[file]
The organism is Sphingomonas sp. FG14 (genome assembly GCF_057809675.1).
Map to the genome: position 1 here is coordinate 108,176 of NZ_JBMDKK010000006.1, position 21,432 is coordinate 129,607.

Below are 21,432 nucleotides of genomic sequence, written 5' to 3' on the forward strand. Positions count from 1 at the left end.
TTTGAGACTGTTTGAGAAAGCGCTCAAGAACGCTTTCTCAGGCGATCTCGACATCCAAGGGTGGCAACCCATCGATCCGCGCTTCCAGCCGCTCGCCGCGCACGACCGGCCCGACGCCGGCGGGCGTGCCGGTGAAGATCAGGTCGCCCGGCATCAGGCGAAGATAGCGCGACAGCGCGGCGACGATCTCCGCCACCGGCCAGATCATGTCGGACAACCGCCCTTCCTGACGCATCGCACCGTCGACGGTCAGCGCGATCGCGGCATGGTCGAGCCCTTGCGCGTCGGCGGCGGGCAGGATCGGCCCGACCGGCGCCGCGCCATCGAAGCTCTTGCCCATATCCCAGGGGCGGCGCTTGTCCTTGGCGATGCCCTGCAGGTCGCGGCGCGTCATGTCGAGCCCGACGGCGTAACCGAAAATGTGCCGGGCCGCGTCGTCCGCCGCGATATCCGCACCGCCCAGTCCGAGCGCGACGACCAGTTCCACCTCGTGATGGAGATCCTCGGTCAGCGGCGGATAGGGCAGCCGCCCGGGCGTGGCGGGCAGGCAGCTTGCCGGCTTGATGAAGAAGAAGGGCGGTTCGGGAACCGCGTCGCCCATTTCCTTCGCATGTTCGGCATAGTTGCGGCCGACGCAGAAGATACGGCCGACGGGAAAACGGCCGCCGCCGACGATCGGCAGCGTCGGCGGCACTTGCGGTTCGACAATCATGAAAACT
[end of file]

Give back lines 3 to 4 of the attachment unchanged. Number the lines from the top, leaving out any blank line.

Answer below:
Below are 21,432 nucleotides of genomic sequence, written 5' to 3' on the forward strand. Positions count from 1 at the left end.
TTTGAGACTGTTTGAGAAAGCGCTCAAGAACGCTTTCTCAGGCGATCTCGACATCCAAGGGTGGCAACCCATCGATCCGCGCTTCCAGCCGCTCGCCGCGCACGACCGGCCCGACGCCGGCGGGCGTGCCGGTGAAGATCAGGTCGCCCGGCATCAGGCGAAGATAGCGCGACAGCGCGGCGACGATCTCCGCCACCGGCCAGATCATGTCGGACAACCGCCCTTCCTGACGCATCGCACCGTCGACGGTCAGCGCGATCGCGGCATGGTCGAGCCCTTGCGCGTCGGCGGCGGGCAGGATCGGCCCGACCGGCGCCGCGCCATCGAAGCTCTTGCCCATATCCCAGGGGCGGCGCTTGTCCTTGGCGATGCCCTGCAGGTCGCGGCGCGTCATGTCGAGCCCGACGGCGTAACCGAAAATGTGCCGGGCCGCGTCGTCCGCCGCGATATCCGCACCGCCCAGTCCGAGCGCGACGACCAGTTCCACCTCGTGATGGAGATCCTCGGTCAGCGGCGGATAGGGCAGCCGCCCGGGCGTGGCGGGCAGGCAGCTTGCCGGCTTGATGAAGAAGAAGGGCGGTTCGGGAACCGCGTCGCCCATTTCCTTCGCATGTTCGGCATAGTTGCGGCCGACGCAGAAGATACGGCCGACGGGAAAACGGCCGCCGCCGACGATCGGCAGCGTCGGCGGCACTTGCGGTTCGACAATCATGAAAACT